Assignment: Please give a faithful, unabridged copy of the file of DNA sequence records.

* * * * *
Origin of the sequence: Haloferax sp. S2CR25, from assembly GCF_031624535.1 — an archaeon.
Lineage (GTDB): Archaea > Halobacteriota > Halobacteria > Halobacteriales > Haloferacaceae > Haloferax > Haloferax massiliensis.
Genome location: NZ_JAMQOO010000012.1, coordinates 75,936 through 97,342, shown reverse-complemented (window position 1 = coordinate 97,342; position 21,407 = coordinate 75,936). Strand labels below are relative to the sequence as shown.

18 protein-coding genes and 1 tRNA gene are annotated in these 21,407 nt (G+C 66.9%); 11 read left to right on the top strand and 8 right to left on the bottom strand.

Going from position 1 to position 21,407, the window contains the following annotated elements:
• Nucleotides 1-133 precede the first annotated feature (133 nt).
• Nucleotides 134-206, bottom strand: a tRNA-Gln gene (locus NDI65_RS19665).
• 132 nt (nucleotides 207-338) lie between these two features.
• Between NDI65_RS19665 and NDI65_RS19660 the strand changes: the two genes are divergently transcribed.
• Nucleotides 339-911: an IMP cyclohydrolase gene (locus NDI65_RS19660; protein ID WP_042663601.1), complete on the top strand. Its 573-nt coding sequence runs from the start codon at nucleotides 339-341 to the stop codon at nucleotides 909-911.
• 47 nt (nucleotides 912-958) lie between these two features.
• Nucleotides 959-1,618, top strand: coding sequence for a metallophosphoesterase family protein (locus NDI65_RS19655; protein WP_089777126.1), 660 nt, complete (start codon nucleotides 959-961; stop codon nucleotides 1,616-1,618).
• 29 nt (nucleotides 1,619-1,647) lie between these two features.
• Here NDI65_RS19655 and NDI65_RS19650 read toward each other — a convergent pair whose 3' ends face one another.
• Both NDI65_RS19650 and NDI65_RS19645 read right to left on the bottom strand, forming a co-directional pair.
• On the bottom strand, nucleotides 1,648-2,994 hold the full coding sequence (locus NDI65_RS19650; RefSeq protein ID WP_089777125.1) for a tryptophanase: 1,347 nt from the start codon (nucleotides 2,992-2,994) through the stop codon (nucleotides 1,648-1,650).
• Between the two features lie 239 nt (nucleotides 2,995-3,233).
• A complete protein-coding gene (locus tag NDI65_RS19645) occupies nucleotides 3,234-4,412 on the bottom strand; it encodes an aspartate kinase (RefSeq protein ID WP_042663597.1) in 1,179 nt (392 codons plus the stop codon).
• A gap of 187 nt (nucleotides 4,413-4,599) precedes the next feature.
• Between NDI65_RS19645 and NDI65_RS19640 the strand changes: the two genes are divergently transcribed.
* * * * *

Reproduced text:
Origin of the sequence: Haloferax sp. S2CR25, from assembly GCF_031624535.1 — an archaeon.
Lineage (GTDB): Archaea > Halobacteriota > Halobacteria > Halobacteriales > Haloferacaceae > Haloferax > Haloferax massiliensis.
Genome location: NZ_JAMQOO010000012.1, coordinates 75,936 through 97,342, shown reverse-complemented (window position 1 = coordinate 97,342; position 21,407 = coordinate 75,936). Strand labels below are relative to the sequence as shown.

18 protein-coding genes and 1 tRNA gene are annotated in these 21,407 nt (G+C 66.9%); 11 read left to right on the top strand and 8 right to left on the bottom strand.

Going from position 1 to position 21,407, the window contains the following annotated elements:
• Nucleotides 1-133 precede the first annotated feature (133 nt).
• Nucleotides 134-206, bottom strand: a tRNA-Gln gene (locus NDI65_RS19665).
• 132 nt (nucleotides 207-338) lie between these two features.
• Between NDI65_RS19665 and NDI65_RS19660 the strand changes: the two genes are divergently transcribed.
• Nucleotides 339-911: an IMP cyclohydrolase gene (locus NDI65_RS19660; protein ID WP_042663601.1), complete on the top strand. Its 573-nt coding sequence runs from the start codon at nucleotides 339-341 to the stop codon at nucleotides 909-911.
• 47 nt (nucleotides 912-958) lie between these two features.
• Nucleotides 959-1,618, top strand: coding sequence for a metallophosphoesterase family protein (locus NDI65_RS19655; protein WP_089777126.1), 660 nt, complete (start codon nucleotides 959-961; stop codon nucleotides 1,616-1,618).
• 29 nt (nucleotides 1,619-1,647) lie between these two features.
• Here NDI65_RS19655 and NDI65_RS19650 read toward each other — a convergent pair whose 3' ends face one another.
• Both NDI65_RS19650 and NDI65_RS19645 read right to left on the bottom strand, forming a co-directional pair.
• On the bottom strand, nucleotides 1,648-2,994 hold the full coding sequence (locus NDI65_RS19650; RefSeq protein ID WP_089777125.1) for a tryptophanase: 1,347 nt from the start codon (nucleotides 2,992-2,994) through the stop codon (nucleotides 1,648-1,650).
• Between the two features lie 239 nt (nucleotides 2,995-3,233).
• A complete protein-coding gene (locus tag NDI65_RS19645) occupies nucleotides 3,234-4,412 on the bottom strand; it encodes an aspartate kinase (RefSeq protein ID WP_042663597.1) in 1,179 nt (392 codons plus the stop codon).
• A gap of 187 nt (nucleotides 4,413-4,599) precedes the next feature.
• Between NDI65_RS19645 and NDI65_RS19640 the strand changes: the two genes are divergently transcribed.